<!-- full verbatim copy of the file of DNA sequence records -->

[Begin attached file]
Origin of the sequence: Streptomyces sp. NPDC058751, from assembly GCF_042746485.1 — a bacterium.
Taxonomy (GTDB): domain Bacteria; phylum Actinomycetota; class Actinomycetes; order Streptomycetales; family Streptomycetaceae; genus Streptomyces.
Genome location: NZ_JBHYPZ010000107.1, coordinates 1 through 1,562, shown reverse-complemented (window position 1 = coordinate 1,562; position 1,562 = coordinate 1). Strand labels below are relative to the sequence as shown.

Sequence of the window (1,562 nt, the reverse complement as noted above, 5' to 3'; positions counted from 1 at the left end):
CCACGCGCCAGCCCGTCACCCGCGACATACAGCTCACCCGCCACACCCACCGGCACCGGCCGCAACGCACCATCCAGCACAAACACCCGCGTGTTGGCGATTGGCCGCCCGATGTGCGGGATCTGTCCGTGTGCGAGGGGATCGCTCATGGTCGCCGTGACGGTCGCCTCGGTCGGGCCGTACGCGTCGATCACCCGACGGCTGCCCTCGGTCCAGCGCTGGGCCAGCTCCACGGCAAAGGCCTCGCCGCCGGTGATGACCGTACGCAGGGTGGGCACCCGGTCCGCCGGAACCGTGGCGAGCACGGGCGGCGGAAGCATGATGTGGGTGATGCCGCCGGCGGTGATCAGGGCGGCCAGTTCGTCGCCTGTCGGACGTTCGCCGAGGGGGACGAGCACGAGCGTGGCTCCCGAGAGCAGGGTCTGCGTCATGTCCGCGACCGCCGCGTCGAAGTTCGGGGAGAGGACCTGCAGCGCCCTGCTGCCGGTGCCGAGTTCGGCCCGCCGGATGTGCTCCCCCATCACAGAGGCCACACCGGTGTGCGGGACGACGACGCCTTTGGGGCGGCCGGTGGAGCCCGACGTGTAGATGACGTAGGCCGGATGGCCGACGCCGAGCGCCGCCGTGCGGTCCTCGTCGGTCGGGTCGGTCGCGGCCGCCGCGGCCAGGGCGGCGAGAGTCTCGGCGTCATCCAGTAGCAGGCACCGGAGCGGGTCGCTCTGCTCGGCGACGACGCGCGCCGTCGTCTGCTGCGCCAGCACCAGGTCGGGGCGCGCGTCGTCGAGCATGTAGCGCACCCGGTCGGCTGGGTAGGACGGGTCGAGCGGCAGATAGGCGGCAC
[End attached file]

Origin of the sequence: Streptomyces sp. NPDC058751, from assembly GCF_042746485.1 — a bacterium.
Taxonomy (GTDB): domain Bacteria; phylum Actinomycetota; class Actinomycetes; order Streptomycetales; family Streptomycetaceae; genus Streptomyces.
Genome location: NZ_JBHYPZ010000107.1, coordinates 1 through 1,562, shown reverse-complemented (window position 1 = coordinate 1,562; position 1,562 = coordinate 1). Strand labels below are relative to the sequence as shown.

Sequence of the window (1,562 nt, the reverse complement as noted above, 5' to 3'; positions counted from 1 at the left end):
CCACGCGCCAGCCCGTCACCCGCGACATACAGCTCACCCGCCACACCCACCGGCACCGGCCGCAACGCACCATCCAGCACAAACACCCGCGTGTTGGCGATTGGCCGCCCGATGTGCGGGATCTGTCCGTGTGCGAGGGGATCGCTCATGGTCGCCGTGACGGTCGCCTCGGTCGGGCCGTACGCGTCGATCACCCGACGGCTGCCCTCGGTCCAGCGCTGGGCCAGCTCCACGGCAAAGGCCTCGCCGCCGGTGATGACCGTACGCAGGGTGGGCACCCGGTCCGCCGGAACCGTGGCGAGCACGGGCGGCGGAAGCATGATGTGGGTGATGCCGCCGGCGGTGATCAGGGCGGCCAGTTCGTCGCCTGTCGGACGTTCGCCGAGGGGGACGAGCACGAGCGTGGCTCCCGAGAGCAGGGTCTGCGTCATGTCCGCGACCGCCGCGTCGAAGTTCGGGGAGAGGACCTGCAGCGCCCTGCTGCCGGTGCCGAGTTCGGCCCGCCGGATGTGCTCCCCCATCACAGAGGCCACACCGGTGTGCGGGACGACGACGCCTTTGGGGCGGCCGGTGGAGCCCGACGTGTAGATGACGTAGGCCGGATGGCCGACGCCGAGCGCCGCCGTGCGGTCCTCGTCGGTCGGGTCGGTCGCGGCCGCCGCGGCCAGGGCGGCGAGAGTCTCGGCGTCATCCAGTAGCAGGCACCGGAGCGGGTCGCTCTGCTCGGCGACGACGCGCGCCGTCGTCTGCTGCGCCAGCACCAGGTCGGGGCGCGCGTCGTCGAGCATGTAGCGCACCCGGTCGGCTGGGTAGGACGGGTCGAGCGGCAGATAGGCGGCAC